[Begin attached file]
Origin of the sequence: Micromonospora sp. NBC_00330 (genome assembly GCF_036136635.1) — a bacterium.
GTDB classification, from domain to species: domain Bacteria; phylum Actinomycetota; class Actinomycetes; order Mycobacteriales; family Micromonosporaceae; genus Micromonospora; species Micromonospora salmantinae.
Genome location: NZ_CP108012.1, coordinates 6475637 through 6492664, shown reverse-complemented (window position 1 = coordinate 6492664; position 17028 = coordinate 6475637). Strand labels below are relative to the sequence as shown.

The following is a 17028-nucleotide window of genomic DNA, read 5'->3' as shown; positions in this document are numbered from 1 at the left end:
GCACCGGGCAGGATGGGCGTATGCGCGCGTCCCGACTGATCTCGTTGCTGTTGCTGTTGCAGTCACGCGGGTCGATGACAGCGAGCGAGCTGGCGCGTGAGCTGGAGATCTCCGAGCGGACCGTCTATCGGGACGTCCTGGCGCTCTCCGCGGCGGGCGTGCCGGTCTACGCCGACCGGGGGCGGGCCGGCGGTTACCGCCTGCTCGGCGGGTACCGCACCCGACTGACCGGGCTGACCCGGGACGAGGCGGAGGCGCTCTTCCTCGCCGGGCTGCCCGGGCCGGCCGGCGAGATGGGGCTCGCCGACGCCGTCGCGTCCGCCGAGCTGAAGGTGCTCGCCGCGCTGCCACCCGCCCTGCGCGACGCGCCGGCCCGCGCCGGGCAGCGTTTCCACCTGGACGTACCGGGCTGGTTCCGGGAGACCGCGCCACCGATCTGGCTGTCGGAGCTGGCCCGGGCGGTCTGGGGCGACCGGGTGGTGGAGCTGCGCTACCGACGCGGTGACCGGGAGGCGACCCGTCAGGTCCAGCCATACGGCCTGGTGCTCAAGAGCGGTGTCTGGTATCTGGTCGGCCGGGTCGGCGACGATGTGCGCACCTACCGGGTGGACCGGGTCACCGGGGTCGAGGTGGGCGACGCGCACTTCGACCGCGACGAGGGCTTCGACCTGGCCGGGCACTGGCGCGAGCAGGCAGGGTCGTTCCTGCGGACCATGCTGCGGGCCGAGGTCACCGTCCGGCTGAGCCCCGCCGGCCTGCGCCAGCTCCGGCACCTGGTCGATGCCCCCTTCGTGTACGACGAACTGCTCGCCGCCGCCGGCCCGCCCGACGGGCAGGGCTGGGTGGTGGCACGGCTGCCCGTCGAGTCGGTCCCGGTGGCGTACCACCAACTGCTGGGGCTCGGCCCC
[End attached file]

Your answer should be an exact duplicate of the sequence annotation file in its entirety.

Origin of the sequence: Micromonospora sp. NBC_00330 (genome assembly GCF_036136635.1) — a bacterium.
GTDB classification, from domain to species: domain Bacteria; phylum Actinomycetota; class Actinomycetes; order Mycobacteriales; family Micromonosporaceae; genus Micromonospora; species Micromonospora salmantinae.
Genome location: NZ_CP108012.1, coordinates 6475637 through 6492664, shown reverse-complemented (window position 1 = coordinate 6492664; position 17028 = coordinate 6475637). Strand labels below are relative to the sequence as shown.

The following is a 17028-nucleotide window of genomic DNA, read 5'->3' as shown; positions in this document are numbered from 1 at the left end:
GCACCGGGCAGGATGGGCGTATGCGCGCGTCCCGACTGATCTCGTTGCTGTTGCTGTTGCAGTCACGCGGGTCGATGACAGCGAGCGAGCTGGCGCGTGAGCTGGAGATCTCCGAGCGGACCGTCTATCGGGACGTCCTGGCGCTCTCCGCGGCGGGCGTGCCGGTCTACGCCGACCGGGGGCGGGCCGGCGGTTACCGCCTGCTCGGCGGGTACCGCACCCGACTGACCGGGCTGACCCGGGACGAGGCGGAGGCGCTCTTCCTCGCCGGGCTGCCCGGGCCGGCCGGCGAGATGGGGCTCGCCGACGCCGTCGCGTCCGCCGAGCTGAAGGTGCTCGCCGCGCTGCCACCCGCCCTGCGCGACGCGCCGGCCCGCGCCGGGCAGCGTTTCCACCTGGACGTACCGGGCTGGTTCCGGGAGACCGCGCCACCGATCTGGCTGTCGGAGCTGGCCCGGGCGGTCTGGGGCGACCGGGTGGTGGAGCTGCGCTACCGACGCGGTGACCGGGAGGCGACCCGTCAGGTCCAGCCATACGGCCTGGTGCTCAAGAGCGGTGTCTGGTATCTGGTCGGCCGGGTCGGCGACGATGTGCGCACCTACCGGGTGGACCGGGTCACCGGGGTCGAGGTGGGCGACGCGCACTTCGACCGCGACGAGGGCTTCGACCTGGCCGGGCACTGGCGCGAGCAGGCAGGGTCGTTCCTGCGGACCATGCTGCGGGCCGAGGTCACCGTCCGGCTGAGCCCCGCCGGCCTGCGCCAGCTCCGGCACCTGGTCGATGCCCCCTTCGTGTACGACGAACTGCTCGCCGCCGCCGGCCCGCCCGACGGGCAGGGCTGGGTGGTGGCACGGCTGCCCGTCGAGTCGGTCCCGGTGGCGTACCACCAACTGCTGGGGCTCGGCCCC